- See more at: http://blogtimenow.com/blogging/automatically-redirect-blogger-blog-another-blog-website/#sthash.UVsgb4Gv.dpuf Erin's Alter Ego Writes Books: From page to screen

Sunday, 25 March 2012

From page to screen

I saw The Hunger Games last night.


And just like I expected from devouring all three books in a matter of days, it was epic. It was awesome. And I loved every minute of it.

I know people who have debated the finer details of the plot that the book left out or changed. "This didn't happen..." or "Why did they change that?" So many people discredit a movie because it's not as good as the book. That may be true in many places, but in my mind, the book and the movie are two different types of media and can't be transitioned from page to screen. Or vice versa (I've read some novelizations that have expanded upon the original movie and I appreciate the extra insight into characters). So I tend to try and take them as separate entities.

Here's why: so long as the original essence of the book is correct and true to its fans, little changes like that have never bothered me. If there's a plot difference that makes you feel differently about a character, or something happens that completely changes how things end, then that's more up for discussion. As it is, I like it when directors bring their own vision to the screen, but it has to be the essence of the source material.

Granted, I've never had a book I've written be butchered by a movie, but I'm also not great when it comes to film, as my efforts during school have proved (oh school projects, how horrible you turned out). But, as I see it, movies from books should not be literal adaptations. I'd hate to hear every single thought the main character has or how this thing was just a tiny bit different. If it helps move the plot along, I just don't mind. Many times a book needs to be updated for the current audience.

So I absolutely loved The Hunger Games in its own right and I can't wait for the next one, when my favorite character makes his appearance (Finnick, my hero!). I can't wait to see how they treat him.

I've always found the first two Harry Potter movies to be the most boring out of the entire eight-movie series. That's because they were absolute literal adaptations of the books, just so it didn't offend any fans. They were overlong and dragged when the plot needed to move along. When The Prisoner of Azkaban came out, it was like a breath of fresh air. Alfonso Cuaron imbued life into the book and made an entertaining movie that never dragged. I won't say all of the movies were perfect in that respect - having characters like Cho in the movies do something she'd never do in the books was a jolt for such faithful adaptations. But they were all overall a good job.

Same for The Girl with the Dragon Tattoo. I've only seen the Swedish version, the American version, and read the first book, so I can only speak about the that first storyline (and with a hazy memory). I'd have to say, I liked the American version better. David Fincher put his own brand on it, and while there were some changes, they didn't change the overall outcome. Same for Baz Luhrman's Romeo + Juliet - the story changed somewhat, but the soul was still there. At least I think so.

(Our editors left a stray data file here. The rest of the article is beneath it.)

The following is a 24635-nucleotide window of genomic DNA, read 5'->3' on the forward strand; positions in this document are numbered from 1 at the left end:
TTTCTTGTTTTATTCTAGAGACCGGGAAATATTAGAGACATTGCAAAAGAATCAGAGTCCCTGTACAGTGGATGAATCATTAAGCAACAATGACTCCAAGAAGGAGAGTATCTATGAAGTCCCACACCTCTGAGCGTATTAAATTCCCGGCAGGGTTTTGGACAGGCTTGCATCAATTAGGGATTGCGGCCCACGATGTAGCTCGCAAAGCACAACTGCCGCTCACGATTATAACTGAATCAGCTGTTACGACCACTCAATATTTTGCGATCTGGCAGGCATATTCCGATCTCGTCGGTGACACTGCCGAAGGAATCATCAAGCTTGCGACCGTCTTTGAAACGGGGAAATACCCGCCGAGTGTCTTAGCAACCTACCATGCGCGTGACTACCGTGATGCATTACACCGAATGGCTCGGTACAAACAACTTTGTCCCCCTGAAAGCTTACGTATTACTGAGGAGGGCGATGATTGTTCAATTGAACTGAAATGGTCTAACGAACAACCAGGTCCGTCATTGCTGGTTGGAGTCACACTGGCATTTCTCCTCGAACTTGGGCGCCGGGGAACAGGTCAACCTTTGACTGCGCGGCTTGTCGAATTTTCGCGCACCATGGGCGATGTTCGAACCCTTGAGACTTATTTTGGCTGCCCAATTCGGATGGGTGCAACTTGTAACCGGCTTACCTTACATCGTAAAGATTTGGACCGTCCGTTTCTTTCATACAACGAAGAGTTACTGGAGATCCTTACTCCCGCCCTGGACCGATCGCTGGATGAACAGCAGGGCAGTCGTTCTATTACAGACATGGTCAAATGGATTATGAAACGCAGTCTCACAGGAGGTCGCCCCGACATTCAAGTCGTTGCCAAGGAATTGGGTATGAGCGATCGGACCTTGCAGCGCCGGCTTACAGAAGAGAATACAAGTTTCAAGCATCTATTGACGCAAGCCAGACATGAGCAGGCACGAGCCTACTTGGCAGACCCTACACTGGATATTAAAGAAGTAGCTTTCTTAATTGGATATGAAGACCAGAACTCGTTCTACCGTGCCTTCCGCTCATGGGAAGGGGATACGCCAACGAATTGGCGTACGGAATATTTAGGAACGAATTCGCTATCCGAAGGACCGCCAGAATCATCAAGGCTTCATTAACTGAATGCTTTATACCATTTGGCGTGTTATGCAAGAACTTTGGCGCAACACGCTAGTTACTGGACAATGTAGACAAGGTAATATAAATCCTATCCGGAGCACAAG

Even Stanley Kubrick's version of The Shining, however different it was from the source material, has its own merit. This is one of the instances where I definitely liked the book better than the movie, but to each his own, right? The movie was spectacular and I did see it before reading the book. It's just one of the those things where I like the medium of a novel moreso than its screen counterpart.

The Mist? Yes, it had a different ending, but it felt so perfect, no one really complained.

Instances where book to screen transitions didn't work too well for me include Ella Enchanted (oh my God, what they do to it?), and some others that aren't coming to mind at the moment. If a movie adaptation is going to converge so much, why even give it the same title? Movies have changed their titles from their book counterparts - do that for all those films that will give fans a WTF? moment so we don't have a false sense of security.

The only movie based upon a book that I'm afraid to see is David Lynch's version of Dune. The book is my all-time favorite book, and I hear conflicting (and mostly bad) things about its screen adaptation. I'm trying to dredge up the courage to watch it, but it might be one of those instances where I can't separate it from my expectations of the novel. I'll let you know what I think when I do. Honestly, at the moment, there are far more movies that I have more interest in seeing.

On a closing note, I saw a trailer for Nicholas Sparks' new adaptation, The Lucky One. Seriously, how does this guy get funding for his movies? I've only seen The Notebook and read the book and I was nearly bored to tears (which was coincidentally when all of my friends started crying during a viewing, so they thought I was going along with it).

So what if it has Zac Efron??

And with that, good night. At the request of some of my friends, my next blog post will be a departure from the usual fare and will be about my cooking misadventures. I'm a terrible cook. As you'll find out.

Thanks, guys!

x Erin

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